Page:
Sometimes, work can become difficult. Co-workers, bosses, and a negative office environment can all make your job less than enjoyable. In fact, they can make the office a place where you simply don't want to be. There are options for dealing with difficult people at work.
Once you have tried every option, you may need to make a decision to leave. What to do next? Don't run right into your boss's office and quit. Don't cause a ruckus and publicly display your anger at the situation. Don't do anything other than to start to put a job search plan in place.
You might not have been able to deal with that difficult person to your satisfaction, but, you can control what happens next. Once you have made the decision to leave, the smartest thing to do is to leave on your own terms. Here's how you can make that happen.
Get your job search in order. In fact, start now before you even make a final decision to quit. Everyone should have a career network in place, as well as a resume and references ready. It's also wise to take a look at what jobs are available in your niche and geographic location, even if you're not actively job searching. That way you're prepared when the opportunity or the need arises.
Create a Career Network
If you don't have a career network, start building one - today. If you do have a network in place, make sure your contact list is up-to-date. Touch base with your contacts, just to say hello.
Write a Resume
Once you've made the decision to move on, take the time you spent attempting to deal with that difficult person working on your resume. Make sure you have a polished and professional resume that contains your current employment information. You don't want to be scrambling at the last minute to create a resume.
Consider Career and Job Options
Explore career options and choose a new job or career within or outside your current industry or career field. Start thinking about what you want to do, what you can do, and what you would enjoy doing.
Start a Job Hunt
You definitely don't want anyone to know you're looking for a new job. So, take steps to keep your job search confidential and start job hunting on the sly. Given the circumstances, the last thing you want to have happen is the wrong person finding out that you are looking to make a move.
Prepare to Interview
When you start interviewing, the question about why you are leaving your current job will come up. Do not say anything about the "difficult person" issue you have been dealing with, because the employer has no way of knowing who was difficult. Anything you say that is negative may reflect on you and might start the interviewer wondering whether you will be a problem employee.
Instead, talk about how you want to advance your skills and your career and how your options are limited at your current job. Or mention that you are looking for a position with more growth or different responsibilities i.e. more technical, less technical, closer to home, you name it.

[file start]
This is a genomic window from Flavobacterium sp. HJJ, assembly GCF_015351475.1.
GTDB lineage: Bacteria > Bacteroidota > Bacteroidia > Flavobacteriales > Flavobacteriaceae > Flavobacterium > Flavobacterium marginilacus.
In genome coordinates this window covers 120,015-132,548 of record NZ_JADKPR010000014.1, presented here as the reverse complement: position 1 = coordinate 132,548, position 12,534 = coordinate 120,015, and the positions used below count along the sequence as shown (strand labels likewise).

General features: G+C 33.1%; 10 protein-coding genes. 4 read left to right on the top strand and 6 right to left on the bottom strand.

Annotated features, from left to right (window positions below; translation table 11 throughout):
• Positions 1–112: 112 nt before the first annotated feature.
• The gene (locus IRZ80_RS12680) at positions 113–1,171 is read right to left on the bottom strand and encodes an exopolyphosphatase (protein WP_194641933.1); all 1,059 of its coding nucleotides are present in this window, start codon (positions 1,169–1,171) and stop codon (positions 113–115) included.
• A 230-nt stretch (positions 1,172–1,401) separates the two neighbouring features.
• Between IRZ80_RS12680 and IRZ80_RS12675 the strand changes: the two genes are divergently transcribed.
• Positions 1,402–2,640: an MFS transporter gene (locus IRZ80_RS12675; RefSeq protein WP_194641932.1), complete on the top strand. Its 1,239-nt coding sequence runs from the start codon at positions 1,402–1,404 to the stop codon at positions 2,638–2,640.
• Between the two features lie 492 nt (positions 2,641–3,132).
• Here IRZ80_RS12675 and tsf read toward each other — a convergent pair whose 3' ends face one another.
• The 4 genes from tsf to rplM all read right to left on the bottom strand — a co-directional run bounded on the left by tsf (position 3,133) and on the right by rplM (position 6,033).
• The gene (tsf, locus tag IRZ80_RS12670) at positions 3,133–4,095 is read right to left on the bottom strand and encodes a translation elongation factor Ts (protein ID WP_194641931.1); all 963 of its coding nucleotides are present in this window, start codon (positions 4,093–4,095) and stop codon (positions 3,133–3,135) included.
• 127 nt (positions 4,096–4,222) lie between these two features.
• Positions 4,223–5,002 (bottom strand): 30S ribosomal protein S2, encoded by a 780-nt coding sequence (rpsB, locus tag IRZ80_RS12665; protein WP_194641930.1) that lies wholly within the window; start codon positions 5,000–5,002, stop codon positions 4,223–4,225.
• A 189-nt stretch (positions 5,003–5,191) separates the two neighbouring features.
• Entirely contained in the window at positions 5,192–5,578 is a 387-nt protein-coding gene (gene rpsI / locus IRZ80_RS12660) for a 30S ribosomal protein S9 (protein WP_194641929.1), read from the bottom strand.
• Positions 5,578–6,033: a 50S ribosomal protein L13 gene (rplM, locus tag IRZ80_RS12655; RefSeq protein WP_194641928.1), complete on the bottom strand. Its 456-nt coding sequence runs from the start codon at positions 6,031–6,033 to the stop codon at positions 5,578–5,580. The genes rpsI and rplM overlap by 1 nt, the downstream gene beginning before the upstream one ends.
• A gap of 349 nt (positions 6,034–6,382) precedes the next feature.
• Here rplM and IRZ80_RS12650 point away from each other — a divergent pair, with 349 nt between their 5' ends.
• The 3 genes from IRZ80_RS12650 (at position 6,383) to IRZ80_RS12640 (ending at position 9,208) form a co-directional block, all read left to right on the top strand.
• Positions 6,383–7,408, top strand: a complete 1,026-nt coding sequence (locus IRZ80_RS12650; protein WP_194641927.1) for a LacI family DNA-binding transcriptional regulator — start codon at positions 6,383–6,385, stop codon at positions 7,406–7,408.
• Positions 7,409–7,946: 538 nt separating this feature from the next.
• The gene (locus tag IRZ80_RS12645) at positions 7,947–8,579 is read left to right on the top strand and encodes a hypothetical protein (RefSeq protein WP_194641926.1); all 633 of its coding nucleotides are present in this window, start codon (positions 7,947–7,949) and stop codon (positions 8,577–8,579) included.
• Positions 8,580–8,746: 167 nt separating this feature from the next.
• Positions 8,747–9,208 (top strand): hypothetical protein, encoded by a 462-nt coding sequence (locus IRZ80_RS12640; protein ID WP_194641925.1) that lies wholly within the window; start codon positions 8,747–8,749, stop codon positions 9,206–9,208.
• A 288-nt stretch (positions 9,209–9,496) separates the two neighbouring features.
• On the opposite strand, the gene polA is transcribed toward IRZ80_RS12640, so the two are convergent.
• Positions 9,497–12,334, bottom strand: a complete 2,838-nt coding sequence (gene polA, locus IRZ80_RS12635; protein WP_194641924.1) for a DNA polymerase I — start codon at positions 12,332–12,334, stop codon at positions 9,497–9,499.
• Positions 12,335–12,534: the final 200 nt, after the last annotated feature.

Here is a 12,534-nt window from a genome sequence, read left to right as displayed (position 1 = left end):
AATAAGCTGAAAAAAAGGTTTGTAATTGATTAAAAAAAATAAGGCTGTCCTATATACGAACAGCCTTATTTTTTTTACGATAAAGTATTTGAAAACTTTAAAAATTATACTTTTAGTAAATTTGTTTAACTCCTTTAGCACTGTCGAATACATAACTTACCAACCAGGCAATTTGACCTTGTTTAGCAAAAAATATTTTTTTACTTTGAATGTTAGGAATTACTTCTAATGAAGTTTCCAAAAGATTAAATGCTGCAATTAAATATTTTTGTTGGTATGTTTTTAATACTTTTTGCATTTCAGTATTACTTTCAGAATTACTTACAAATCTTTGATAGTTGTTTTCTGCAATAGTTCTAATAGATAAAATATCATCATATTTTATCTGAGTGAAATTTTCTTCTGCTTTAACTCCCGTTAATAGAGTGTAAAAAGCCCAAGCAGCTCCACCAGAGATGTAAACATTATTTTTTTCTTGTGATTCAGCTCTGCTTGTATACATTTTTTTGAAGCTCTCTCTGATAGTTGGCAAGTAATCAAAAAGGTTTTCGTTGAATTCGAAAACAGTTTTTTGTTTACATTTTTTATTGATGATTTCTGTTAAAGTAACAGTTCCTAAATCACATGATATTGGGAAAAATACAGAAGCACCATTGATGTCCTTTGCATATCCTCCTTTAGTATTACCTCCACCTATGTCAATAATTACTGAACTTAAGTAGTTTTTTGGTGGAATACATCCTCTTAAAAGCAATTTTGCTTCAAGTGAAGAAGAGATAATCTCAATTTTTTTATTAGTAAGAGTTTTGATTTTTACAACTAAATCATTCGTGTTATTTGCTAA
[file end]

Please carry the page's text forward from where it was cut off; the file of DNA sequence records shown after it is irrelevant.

You will also want to carefully interview your future employer to make sure the company, the position, the work environment, and the corporate atmosphere are a good fit. The last thing you want to have happen is to go from the frying pan into the fire, so, be very certain that this is a match. Have a list of interview questions ready to ask the interviewer and take the time to make a careful and thorough decision before accepting an offer.
How to Resign
Despite the fact that you can't stand the person who has made your life difficult, you hate your boss for not taking your side, and you can't wait to get out the door, don't mention it. You may need a reference from the company in the future and you need to resign as diplomatically and as gracefully as possible. Even if it takes every bit of willpower you have to keep your comments to yourself!
There's one more thing you need to be prepared for. Trying to address a difficult situation at work could get you fired. Unfortunately, it doesn't always matter that you're the injured party, you're the one whose life has been made miserable, or that you attempted to do the right thing by speaking up. People don't like complainers and the situation could backfire. If it happens, you will need to have a strategy in place for job searching.
How to Say Goodbye
Once you are ready to move on, there will be a measure of relief in knowing that the situation is over. The stress will be gone and you can get on with your life. Say farewell to your boss, to your co-workers, to your customers, and to your vendors.
Get Ready, Get Set, Go!
Once you have made the decision that the situation isn't able to be remedied, get going. There is no point in wasting any more time. Get going on your job search and move on with your career, and your life.